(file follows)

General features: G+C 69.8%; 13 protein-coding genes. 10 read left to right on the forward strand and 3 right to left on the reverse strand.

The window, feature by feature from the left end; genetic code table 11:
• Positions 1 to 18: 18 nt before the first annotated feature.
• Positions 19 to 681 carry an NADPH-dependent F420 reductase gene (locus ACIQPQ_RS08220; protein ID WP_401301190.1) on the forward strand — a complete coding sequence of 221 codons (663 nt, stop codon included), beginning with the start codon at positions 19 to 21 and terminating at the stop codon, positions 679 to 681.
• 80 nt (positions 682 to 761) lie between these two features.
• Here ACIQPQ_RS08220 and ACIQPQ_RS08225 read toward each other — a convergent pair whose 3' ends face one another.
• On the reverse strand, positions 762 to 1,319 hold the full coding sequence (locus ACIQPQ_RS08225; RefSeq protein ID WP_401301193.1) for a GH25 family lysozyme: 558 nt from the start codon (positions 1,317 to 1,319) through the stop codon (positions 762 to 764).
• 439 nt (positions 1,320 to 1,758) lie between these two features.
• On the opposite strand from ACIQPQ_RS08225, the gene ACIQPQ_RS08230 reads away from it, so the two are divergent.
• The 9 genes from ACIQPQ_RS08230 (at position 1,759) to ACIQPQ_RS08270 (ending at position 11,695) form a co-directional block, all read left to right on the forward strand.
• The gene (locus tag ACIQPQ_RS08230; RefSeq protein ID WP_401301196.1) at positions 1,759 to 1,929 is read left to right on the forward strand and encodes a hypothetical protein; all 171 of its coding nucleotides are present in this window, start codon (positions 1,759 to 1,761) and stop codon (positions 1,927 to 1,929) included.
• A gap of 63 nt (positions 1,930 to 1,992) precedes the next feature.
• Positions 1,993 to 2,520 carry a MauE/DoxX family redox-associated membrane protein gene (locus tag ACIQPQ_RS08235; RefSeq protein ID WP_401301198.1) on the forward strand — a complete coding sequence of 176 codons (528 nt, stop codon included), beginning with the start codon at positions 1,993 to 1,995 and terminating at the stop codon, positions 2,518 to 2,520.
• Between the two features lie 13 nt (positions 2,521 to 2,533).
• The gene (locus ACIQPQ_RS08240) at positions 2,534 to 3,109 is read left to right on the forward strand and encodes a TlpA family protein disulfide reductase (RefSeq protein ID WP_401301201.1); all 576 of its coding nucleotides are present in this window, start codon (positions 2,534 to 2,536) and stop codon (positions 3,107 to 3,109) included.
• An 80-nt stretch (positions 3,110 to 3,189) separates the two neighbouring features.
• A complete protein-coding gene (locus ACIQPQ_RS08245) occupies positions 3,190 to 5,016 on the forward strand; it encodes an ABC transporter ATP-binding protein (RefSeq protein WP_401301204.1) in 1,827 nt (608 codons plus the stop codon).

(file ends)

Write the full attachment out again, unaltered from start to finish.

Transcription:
General features: G+C 69.8%; 13 protein-coding genes. 10 read left to right on the forward strand and 3 right to left on the reverse strand.

The window, feature by feature from the left end; genetic code table 11:
• Positions 1 to 18: 18 nt before the first annotated feature.
• Positions 19 to 681 carry an NADPH-dependent F420 reductase gene (locus ACIQPQ_RS08220; protein ID WP_401301190.1) on the forward strand — a complete coding sequence of 221 codons (663 nt, stop codon included), beginning with the start codon at positions 19 to 21 and terminating at the stop codon, positions 679 to 681.
• 80 nt (positions 682 to 761) lie between these two features.
• Here ACIQPQ_RS08220 and ACIQPQ_RS08225 read toward each other — a convergent pair whose 3' ends face one another.
• On the reverse strand, positions 762 to 1,319 hold the full coding sequence (locus ACIQPQ_RS08225; RefSeq protein ID WP_401301193.1) for a GH25 family lysozyme: 558 nt from the start codon (positions 1,317 to 1,319) through the stop codon (positions 762 to 764).
• 439 nt (positions 1,320 to 1,758) lie between these two features.
• On the opposite strand from ACIQPQ_RS08225, the gene ACIQPQ_RS08230 reads away from it, so the two are divergent.
• The 9 genes from ACIQPQ_RS08230 (at position 1,759) to ACIQPQ_RS08270 (ending at position 11,695) form a co-directional block, all read left to right on the forward strand.
• The gene (locus tag ACIQPQ_RS08230; RefSeq protein ID WP_401301196.1) at positions 1,759 to 1,929 is read left to right on the forward strand and encodes a hypothetical protein; all 171 of its coding nucleotides are present in this window, start codon (positions 1,759 to 1,761) and stop codon (positions 1,927 to 1,929) included.
• A gap of 63 nt (positions 1,930 to 1,992) precedes the next feature.
• Positions 1,993 to 2,520 carry a MauE/DoxX family redox-associated membrane protein gene (locus tag ACIQPQ_RS08235; RefSeq protein ID WP_401301198.1) on the forward strand — a complete coding sequence of 176 codons (528 nt, stop codon included), beginning with the start codon at positions 1,993 to 1,995 and terminating at the stop codon, positions 2,518 to 2,520.
• Between the two features lie 13 nt (positions 2,521 to 2,533).
• The gene (locus ACIQPQ_RS08240) at positions 2,534 to 3,109 is read left to right on the forward strand and encodes a TlpA family protein disulfide reductase (RefSeq protein ID WP_401301201.1); all 576 of its coding nucleotides are present in this window, start codon (positions 2,534 to 2,536) and stop codon (positions 3,107 to 3,109) included.
• An 80-nt stretch (positions 3,110 to 3,189) separates the two neighbouring features.
• A complete protein-coding gene (locus ACIQPQ_RS08245) occupies positions 3,190 to 5,016 on the forward strand; it encodes an ABC transporter ATP-binding protein (RefSeq protein WP_401301204.1) in 1,827 nt (608 codons plus the stop codon).